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Lebanon holds Baalbek concert despite corona-virus and economic crisis, watch the full concert free

Lebanon on Sunday hosted its annual famous music festival in the ancient northeastern city of Baalbek without an audience. The unprecedented move was dubbed by the organisers as “an act of cultural resilience” to the global coronavirus pandemic as well as the country’s unprecedented economic crisis.

By Arthur Blok
Held amid soaring Roman columns, the Baalbek International Festival was founded in 1956. This year, it was broadcast on local and regional TV stations and live-streamed on social media in an effort to spread “unity and hope.”

The “Sound of Resilience” was a live broadcast of the Lebanese Philharmonic Orchestra, in collaboration with the Antonine University & Notre-Dame University & Qolo Atiqo Choirs was directed and conducted by Harout Fazlian. The spectacle was one of the first big cultural events and a premiere in the Middle East after the confinement due to COVID-19.

The dramatic setting — a massive Roman forum — was always part of the festival’s magic. Sunday’s concert was held at the Bacchus Temple, which stands in front of six columns that remain from the Temple of Jupiter. The ruins date back to the second and third centuries.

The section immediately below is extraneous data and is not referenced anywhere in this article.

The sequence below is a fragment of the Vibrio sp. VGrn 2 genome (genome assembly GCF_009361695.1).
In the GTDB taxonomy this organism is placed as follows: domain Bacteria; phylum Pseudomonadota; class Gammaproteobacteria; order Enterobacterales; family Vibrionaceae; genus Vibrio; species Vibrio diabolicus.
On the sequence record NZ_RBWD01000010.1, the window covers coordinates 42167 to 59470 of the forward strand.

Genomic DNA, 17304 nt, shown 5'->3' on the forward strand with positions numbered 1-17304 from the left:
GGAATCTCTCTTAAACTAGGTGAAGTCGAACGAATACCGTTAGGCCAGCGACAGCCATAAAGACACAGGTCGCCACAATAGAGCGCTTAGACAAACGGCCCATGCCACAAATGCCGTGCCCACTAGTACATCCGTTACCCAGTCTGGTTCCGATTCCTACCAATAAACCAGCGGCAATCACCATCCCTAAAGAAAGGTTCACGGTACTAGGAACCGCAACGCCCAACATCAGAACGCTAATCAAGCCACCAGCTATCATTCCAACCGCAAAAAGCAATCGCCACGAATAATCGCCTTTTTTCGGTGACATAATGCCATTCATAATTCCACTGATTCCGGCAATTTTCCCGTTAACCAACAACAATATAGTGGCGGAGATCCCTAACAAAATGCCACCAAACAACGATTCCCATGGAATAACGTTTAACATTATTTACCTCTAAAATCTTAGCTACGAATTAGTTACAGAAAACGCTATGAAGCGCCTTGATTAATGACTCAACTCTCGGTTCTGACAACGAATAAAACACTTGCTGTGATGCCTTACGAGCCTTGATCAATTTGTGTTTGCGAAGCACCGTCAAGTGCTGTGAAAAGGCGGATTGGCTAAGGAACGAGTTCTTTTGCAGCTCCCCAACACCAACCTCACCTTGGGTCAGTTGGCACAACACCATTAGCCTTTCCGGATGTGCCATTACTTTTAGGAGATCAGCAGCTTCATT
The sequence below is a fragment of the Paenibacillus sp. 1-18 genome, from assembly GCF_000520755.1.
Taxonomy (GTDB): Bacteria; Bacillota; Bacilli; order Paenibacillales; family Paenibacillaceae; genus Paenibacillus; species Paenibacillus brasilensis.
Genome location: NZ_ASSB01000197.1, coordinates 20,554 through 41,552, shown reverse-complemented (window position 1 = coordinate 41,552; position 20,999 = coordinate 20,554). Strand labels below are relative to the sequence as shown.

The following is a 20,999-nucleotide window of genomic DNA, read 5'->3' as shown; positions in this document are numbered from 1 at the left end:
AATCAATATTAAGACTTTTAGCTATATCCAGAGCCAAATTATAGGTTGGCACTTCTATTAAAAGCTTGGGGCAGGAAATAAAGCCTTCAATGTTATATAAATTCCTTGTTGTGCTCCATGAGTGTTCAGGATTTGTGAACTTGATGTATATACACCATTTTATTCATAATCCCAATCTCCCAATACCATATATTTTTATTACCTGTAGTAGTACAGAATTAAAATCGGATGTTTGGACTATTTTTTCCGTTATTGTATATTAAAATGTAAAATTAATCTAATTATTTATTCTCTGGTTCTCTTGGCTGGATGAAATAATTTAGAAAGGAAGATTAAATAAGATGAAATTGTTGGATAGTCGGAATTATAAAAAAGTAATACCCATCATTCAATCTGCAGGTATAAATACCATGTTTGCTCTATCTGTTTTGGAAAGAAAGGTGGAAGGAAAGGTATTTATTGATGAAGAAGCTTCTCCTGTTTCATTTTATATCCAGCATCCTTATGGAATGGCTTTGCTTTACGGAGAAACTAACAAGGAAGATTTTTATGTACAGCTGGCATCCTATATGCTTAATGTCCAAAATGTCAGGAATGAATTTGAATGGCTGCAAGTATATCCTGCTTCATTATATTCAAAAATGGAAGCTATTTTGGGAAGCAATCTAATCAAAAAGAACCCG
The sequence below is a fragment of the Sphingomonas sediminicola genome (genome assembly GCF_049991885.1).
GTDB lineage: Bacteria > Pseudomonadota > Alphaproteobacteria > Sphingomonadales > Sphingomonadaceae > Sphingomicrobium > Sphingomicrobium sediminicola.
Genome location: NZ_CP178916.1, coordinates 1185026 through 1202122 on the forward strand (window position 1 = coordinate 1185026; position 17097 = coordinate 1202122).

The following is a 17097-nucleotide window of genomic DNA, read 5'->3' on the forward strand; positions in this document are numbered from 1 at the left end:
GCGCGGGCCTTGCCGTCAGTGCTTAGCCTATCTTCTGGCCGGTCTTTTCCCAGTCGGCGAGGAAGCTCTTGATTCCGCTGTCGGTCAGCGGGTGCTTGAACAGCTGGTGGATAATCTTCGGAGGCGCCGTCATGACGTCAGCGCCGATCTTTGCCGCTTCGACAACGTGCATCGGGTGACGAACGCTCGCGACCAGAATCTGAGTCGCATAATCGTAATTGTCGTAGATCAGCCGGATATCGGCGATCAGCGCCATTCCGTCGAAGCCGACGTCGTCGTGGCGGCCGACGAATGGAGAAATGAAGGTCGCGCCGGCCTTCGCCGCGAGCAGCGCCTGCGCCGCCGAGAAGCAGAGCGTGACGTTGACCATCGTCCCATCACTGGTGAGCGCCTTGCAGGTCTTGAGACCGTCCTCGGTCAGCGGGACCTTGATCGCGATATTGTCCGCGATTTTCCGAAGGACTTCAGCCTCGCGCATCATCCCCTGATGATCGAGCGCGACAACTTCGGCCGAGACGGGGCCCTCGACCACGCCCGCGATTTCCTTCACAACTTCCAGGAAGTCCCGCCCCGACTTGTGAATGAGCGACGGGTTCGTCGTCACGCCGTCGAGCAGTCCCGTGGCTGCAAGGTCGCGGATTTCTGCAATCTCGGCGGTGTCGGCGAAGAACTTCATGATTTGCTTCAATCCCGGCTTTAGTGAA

Economic malaise
Lebanon is currently being shaken by a severe economic and financial crisis, made worse in recent months by the coronavirus and lockdown restrictions. The financial crisis is rooted in decades of systematic corruption and mismanagement by Lebanon’s ruling elite, who critics say refuse to reform despite a nationwide uprising that erupted last October and a rapidly deteriorating economy.

Although the lack of an audience is new, the festival suffered a 23-year hiatus during Lebanon’s civil war. It resumed in 1997, later hosting concerts by world-renowned artists including French singer Charles Aznavour in 1999, English musician Sting in 2001 and France’s Johnny Hallyday in 2003.

The festival was also stopped for one year in 2006 because of a month-long war between Israel and the Shiite militant group Hezbollah. Baalbek remains a Hezbollah stronghold, although the city continued to attract tourists.

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